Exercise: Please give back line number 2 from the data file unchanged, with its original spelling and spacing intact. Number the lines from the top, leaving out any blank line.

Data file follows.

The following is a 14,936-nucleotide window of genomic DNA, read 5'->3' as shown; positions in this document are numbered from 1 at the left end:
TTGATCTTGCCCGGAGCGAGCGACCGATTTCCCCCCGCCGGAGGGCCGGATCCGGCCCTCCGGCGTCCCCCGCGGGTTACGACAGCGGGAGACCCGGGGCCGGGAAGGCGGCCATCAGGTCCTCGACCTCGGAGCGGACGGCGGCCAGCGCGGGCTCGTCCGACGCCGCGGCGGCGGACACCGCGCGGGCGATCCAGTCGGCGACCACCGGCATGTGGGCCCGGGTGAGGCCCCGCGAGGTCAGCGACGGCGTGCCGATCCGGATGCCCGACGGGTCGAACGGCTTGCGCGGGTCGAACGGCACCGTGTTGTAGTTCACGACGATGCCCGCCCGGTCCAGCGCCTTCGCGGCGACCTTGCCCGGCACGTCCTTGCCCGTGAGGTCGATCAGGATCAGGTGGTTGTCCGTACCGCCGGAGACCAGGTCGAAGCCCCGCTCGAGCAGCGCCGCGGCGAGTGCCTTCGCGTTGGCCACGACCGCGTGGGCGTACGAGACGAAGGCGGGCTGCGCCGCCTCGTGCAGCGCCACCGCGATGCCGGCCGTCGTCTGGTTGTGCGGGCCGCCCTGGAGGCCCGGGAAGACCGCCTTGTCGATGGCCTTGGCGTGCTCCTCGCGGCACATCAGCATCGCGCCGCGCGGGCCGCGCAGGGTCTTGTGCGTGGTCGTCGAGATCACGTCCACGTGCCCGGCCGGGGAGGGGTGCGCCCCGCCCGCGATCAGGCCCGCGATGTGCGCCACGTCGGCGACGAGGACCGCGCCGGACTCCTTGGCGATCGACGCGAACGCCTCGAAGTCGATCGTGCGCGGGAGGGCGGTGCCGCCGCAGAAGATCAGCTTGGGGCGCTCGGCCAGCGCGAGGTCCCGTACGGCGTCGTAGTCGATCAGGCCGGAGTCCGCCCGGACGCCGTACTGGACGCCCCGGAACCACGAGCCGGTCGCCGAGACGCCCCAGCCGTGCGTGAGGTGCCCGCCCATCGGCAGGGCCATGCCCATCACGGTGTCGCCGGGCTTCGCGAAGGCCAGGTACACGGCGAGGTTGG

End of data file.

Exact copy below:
TTGATCTTGCCCGGAGCGAGCGACCGATTTCCCCCCGCCGGAGGGCCGGATCCGGCCCTCCGGCGTCCCCCGCGGGTTACGACAGCGGGAGACCCGGGGCCGGGAAGGCGGCCATCAGGTCCTCGACCTCGGAGCGGACGGCGGCCAGCGCGGGCTCGTCCGACGCCGCGGCGGCGGACACCGCGCGGGCGATCCAGTCGGCGACCACCGGCATGTGGGCCCGGGTGAGGCCCCGCGAGGTCAGCGACGGCGTGCCGATCCGGATGCCCGACGGGTCGAACGGCTTGCGCGGGTCGAACGGCACCGTGTTGTAGTTCACGACGATGCCCGCCCGGTCCAGCGCCTTCGCGGCGACCTTGCCCGGCACGTCCTTGCCCGTGAGGTCGATCAGGATCAGGTGGTTGTCCGTACCGCCGGAGACCAGGTCGAAGCCCCGCTCGAGCAGCGCCGCGGCGAGTGCCTTCGCGTTGGCCACGACCGCGTGGGCGTACGAGACGAAGGCGGGCTGCGCCGCCTCGTGCAGCGCCACCGCGATGCCGGCCGTCGTCTGGTTGTGCGGGCCGCCCTGGAGGCCCGGGAAGACCGCCTTGTCGATGGCCTTGGCGTGCTCCTCGCGGCACATCAGCATCGCGCCGCGCGGGCCGCGCAGGGTCTTGTGCGTGGTCGTCGAGATCACGTCCACGTGCCCGGCCGGGGAGGGGTGCGCCCCGCCCGCGATCAGGCCCGCGATGTGCGCCACGTCGGCGACGAGGACCGCGCCGGACTCCTTGGCGATCGACGCGAACGCCTCGAAGTCGATCGTGCGCGGGAGGGCGGTGCCGCCGCAGAAGATCAGCTTGGGGCGCTCGGCCAGCGCGAGGTCCCGTACGGCGTCGTAGTCGATCAGGCCGGAGTCCGCCCGGACGCCGTACTGGACGCCCCGGAACCACGAGCCGGTCGCCGAGACGCCCCAGCCGTGCGTGAGGTGCCCGCCCATCGGCAGGGCCATGCCCATCACGGTGTCGCCGGGCTTCGCGAAGGCCAGGTACACGGCGAGGTTGG